Synlett 2003(12): 1940-1941
DOI: 10.1055/s-2003-41457
SPOTLIGHT
© Georg Thieme Verlag Stuttgart · New York

Trimethylsilyl Trifluoromethanesulfonate (TMSOTf)

William R. F. Goundry*
The Dyson Perrins Laboratory, University of Oxford, South Parks Road, Oxford OX1 3QY, UK
e-Mail: william.goundry@queens.ox.ac.uk;

Further Information

Publication History

Publication Date:
19 September 2003 (online)

Biographical Sketches

William Goundry was born in Chelmsford (UK) in 1978. In 2001 he completed his undergraduate course with a research project on the synthesis of marine sponge alkaloids to receive his MChem degree. He has carried on working in the same research group under the supervision of Professor J. E. Baldwin and Dr Victor Lee, and is currently in the second year of his DPhil studies.

Introduction

The title compound is a colourless, mobile liquid, which dissolves in aliphatic or aromatic hydrocarbons and haloalkanes without any reaction. [1] Due to the presence of the electron-withdrawing trifluoromethanesulfonyl moiety the silicon atom is extremely electron deficient. Subsequently the silicon atom reacts with heteroatoms, especially oxygen to form onium ions. In contrast to more conventional Lewis acids such as AlCl3 and TiCl4, TMSOTf tends to bind to a single hetero functional group. TMSOTf is 6.7 × 108 times more reactive than TMSCl, and this is manifested in an extreme sensitivity towards moisture which must be excluded from all reactions. [2] The ability of TMSOTf to form supercationic species with organic substrates results in it’s utilization in a wide range of synthetic applications. [3]

TMSOTf, [4] is prepared by the gradual addition of chloro­trimethylsilane to trifluoromethanesulfonic acid with stirring and protection from moisture. The mixture is heated until hydrogen chloride evolution ceases and then the product is isolated by fractional distillation. TMSOTf is also commercially available.

Abstract

(A) Reaction with aldehydes and ketones gives quantitative yields of the trimethylsilyl enol ethers. [5] Triethylamine is often used as an auxiliary base, which produces an insoluble precipitate of triethylammonium triflate in non-polar solvents. [6]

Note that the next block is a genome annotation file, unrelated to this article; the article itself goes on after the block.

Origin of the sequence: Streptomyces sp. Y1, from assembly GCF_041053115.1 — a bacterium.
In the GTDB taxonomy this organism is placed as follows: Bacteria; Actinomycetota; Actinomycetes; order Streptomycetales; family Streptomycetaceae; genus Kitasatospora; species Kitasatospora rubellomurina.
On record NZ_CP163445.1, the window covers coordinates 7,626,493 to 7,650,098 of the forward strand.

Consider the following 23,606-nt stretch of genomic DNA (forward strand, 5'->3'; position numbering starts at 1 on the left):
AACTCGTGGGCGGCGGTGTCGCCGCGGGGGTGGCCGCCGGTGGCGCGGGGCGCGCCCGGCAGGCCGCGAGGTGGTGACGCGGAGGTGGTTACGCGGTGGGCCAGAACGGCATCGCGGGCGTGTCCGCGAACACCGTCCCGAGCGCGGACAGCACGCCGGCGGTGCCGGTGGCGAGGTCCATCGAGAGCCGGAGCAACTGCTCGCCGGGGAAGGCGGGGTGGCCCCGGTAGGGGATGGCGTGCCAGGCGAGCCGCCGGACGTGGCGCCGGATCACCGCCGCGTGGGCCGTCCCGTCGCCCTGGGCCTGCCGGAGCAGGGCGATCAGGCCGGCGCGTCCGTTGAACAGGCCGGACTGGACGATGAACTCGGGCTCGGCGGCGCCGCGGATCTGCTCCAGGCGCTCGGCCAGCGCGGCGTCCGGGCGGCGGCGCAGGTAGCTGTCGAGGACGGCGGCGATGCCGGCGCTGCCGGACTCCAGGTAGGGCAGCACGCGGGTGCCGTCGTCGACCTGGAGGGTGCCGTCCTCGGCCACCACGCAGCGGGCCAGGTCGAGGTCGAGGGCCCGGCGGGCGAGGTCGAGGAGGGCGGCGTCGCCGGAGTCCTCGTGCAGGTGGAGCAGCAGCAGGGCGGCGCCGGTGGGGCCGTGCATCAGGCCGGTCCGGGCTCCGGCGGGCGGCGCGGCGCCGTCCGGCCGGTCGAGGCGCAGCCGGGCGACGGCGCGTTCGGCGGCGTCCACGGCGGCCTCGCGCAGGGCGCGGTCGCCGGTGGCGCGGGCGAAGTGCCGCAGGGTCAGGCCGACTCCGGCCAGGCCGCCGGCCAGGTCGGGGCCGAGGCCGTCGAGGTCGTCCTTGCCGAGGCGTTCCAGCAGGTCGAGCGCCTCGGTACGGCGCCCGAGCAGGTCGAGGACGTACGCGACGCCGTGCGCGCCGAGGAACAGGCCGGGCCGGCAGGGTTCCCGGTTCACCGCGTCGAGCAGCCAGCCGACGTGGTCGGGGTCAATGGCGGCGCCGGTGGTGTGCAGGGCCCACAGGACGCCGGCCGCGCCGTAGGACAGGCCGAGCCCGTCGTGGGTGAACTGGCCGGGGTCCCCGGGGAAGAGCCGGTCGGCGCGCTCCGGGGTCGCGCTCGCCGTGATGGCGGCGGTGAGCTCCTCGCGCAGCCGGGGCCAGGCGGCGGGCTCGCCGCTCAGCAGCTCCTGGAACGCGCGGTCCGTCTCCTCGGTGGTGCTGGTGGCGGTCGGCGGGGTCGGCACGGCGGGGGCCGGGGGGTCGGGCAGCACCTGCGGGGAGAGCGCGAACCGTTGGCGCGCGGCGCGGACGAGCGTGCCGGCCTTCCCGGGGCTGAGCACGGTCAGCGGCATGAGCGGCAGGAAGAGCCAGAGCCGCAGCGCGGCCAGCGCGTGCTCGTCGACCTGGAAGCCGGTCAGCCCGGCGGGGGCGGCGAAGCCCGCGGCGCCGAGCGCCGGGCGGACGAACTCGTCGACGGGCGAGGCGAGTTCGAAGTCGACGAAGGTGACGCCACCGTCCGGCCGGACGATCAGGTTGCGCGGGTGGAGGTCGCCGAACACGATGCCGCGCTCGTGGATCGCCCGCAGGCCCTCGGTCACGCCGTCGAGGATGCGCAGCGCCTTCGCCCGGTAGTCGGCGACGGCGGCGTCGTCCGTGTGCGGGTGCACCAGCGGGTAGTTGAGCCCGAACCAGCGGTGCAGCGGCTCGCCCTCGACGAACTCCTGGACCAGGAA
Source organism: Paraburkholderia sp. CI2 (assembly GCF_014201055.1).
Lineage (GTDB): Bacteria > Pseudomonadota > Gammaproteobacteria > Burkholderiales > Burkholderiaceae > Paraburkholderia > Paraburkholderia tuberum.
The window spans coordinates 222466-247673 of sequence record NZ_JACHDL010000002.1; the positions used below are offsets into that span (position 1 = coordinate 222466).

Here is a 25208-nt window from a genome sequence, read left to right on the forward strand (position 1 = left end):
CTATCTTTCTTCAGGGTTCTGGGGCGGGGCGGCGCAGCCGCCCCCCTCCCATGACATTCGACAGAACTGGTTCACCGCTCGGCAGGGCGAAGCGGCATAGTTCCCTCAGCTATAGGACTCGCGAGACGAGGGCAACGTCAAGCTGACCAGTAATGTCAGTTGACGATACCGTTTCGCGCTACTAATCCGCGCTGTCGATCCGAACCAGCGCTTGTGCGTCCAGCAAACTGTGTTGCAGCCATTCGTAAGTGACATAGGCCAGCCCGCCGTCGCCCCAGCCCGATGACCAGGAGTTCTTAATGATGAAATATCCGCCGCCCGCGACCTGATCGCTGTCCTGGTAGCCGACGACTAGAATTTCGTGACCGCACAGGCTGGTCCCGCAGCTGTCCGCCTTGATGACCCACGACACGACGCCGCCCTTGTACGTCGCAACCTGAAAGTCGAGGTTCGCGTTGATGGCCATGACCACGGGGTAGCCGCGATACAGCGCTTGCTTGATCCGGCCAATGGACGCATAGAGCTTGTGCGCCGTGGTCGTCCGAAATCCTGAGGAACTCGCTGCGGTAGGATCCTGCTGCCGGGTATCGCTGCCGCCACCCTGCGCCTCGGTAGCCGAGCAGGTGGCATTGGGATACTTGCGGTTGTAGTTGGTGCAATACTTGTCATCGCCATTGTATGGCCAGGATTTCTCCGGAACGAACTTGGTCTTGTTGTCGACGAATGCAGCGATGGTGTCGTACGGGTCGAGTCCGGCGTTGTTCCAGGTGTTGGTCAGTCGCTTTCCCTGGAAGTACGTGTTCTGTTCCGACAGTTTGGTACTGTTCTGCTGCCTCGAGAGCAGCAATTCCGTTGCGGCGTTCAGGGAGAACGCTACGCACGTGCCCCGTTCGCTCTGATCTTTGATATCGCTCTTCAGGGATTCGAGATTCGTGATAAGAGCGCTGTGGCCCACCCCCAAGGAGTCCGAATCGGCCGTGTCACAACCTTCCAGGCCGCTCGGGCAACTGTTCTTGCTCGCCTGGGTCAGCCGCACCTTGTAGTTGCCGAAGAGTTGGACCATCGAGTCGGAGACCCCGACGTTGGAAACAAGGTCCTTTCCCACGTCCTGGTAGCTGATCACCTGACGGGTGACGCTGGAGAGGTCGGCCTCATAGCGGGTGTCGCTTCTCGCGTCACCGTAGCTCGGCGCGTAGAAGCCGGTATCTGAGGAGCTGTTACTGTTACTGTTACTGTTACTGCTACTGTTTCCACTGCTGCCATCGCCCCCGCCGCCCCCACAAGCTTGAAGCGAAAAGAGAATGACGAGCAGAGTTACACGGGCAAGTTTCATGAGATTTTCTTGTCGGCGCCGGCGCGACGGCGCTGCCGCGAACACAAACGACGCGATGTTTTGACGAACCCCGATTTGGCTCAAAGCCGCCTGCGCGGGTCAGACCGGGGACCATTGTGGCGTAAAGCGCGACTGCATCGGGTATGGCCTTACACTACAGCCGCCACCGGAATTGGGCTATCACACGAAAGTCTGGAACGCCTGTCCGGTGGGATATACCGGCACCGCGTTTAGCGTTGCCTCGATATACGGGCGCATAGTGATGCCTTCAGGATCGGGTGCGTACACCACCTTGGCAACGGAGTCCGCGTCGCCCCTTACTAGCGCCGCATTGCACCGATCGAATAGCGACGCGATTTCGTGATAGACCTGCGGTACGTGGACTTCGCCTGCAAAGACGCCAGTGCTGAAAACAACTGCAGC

(B) tert-Butyl esters can easily be cleaved using TMSOTf to afford, after an aqueous work-up, the free carboxylic acid. Benzyl esters are not attacked under these conditions so selective de­protection of dicarboxylic acids can be achieved. [7] Recently Nishizawa et al. reported that a prenyl (3-methylbut-2-enyl) ester is catalytically cleaved by TMSOTf to give a carboxylic acid and isoprene with high chemoselectivity and without causing epimerization of a neighboring chiral center. [8]

(C) A significant contribution to the methodology of TMSOTf was made by Noyori et al., who found that TMSOTf, with or without hindered tertiary amines, catalyses directed condensation of enol trimethylsilyl ethers with acetals. [9] The reaction of enol silyl ethers and carboxonium triflate ion-pair intermediates occurs via acyclic transition states and exhibits moderate to high erythro-selectivity independent of the geometry (E/Z) of the enol silyl ethers.

(D) TMSOTf when used in equimolar amounts wth DBU can affect the ring opening of epoxides to allylic alcohols. [10] The very mild reaction conditions are applicable to cyclic substrates as well as 2,2-di, tri, and tetrasubstituted epoxides.

(E) The treatment of acetals of enolisable ketones and aldehydes with TMSOTf and N,N-diisopropylethylamine gives enol ethers in high yield. [11] In the case of cyclic acetals this gives a product retaining the TMS group.

    References

  • 1 Noyori R. Murata S. Suzuki M. Tetrahedron  1981,  37:  3899 
  • 2 Hergott HH. Simchen G. Liebigs Ann. Chem.  1980,  1781 
  • 3 Emede H. Domsch D. Feger H. Frick U. Götz A. Hergott HH. Hofmann K. Kober W. Krägeloh K. Oesterle T. Steppan W. West W. Simchen G. Synthesis  1982, 
  • 4 Vorbrüggen H. Krolikiewicz K. Bennua D. Chem. Ber.  1981,  114:  1234 
  • 5 Emde H. Götz A. Hofmann K. Simchen G. Liebigs Ann. Chem.  1981,  1643 
  • 6 Knapp S. Gibson FS. In Org. Synth., Vol. 9   Wiley; New York: 1999. 
  • 7 Emde H. Simchen G. Synthesis  1981,  30 
  • 8 Nishizawa M. Yamamoto H. Seo K. Imagawa H. Sugihara T. Org. Lett.  2002,  4:  1947 
  • 9 Murata S. Suzuki M. Noyori R. Tetrahedron  1988,  44:  4259 
  • 10 Murata S. Suzuki M. Noyori R. J. Am. Chem. Soc.  1979,  101:  2738 
  • 11 Gassman PG. Burns SJ. Pfister KB. J. Org. Chem.  1993,  58:  1449 

    References

  • 1 Noyori R. Murata S. Suzuki M. Tetrahedron  1981,  37:  3899 
  • 2 Hergott HH. Simchen G. Liebigs Ann. Chem.  1980,  1781 
  • 3 Emede H. Domsch D. Feger H. Frick U. Götz A. Hergott HH. Hofmann K. Kober W. Krägeloh K. Oesterle T. Steppan W. West W. Simchen G. Synthesis  1982, 
  • 4 Vorbrüggen H. Krolikiewicz K. Bennua D. Chem. Ber.  1981,  114:  1234 
  • 5 Emde H. Götz A. Hofmann K. Simchen G. Liebigs Ann. Chem.  1981,  1643 
  • 6 Knapp S. Gibson FS. In Org. Synth., Vol. 9   Wiley; New York: 1999. 
  • 7 Emde H. Simchen G. Synthesis  1981,  30 
  • 8 Nishizawa M. Yamamoto H. Seo K. Imagawa H. Sugihara T. Org. Lett.  2002,  4:  1947 
  • 9 Murata S. Suzuki M. Noyori R. Tetrahedron  1988,  44:  4259 
  • 10 Murata S. Suzuki M. Noyori R. J. Am. Chem. Soc.  1979,  101:  2738 
  • 11 Gassman PG. Burns SJ. Pfister KB. J. Org. Chem.  1993,  58:  1449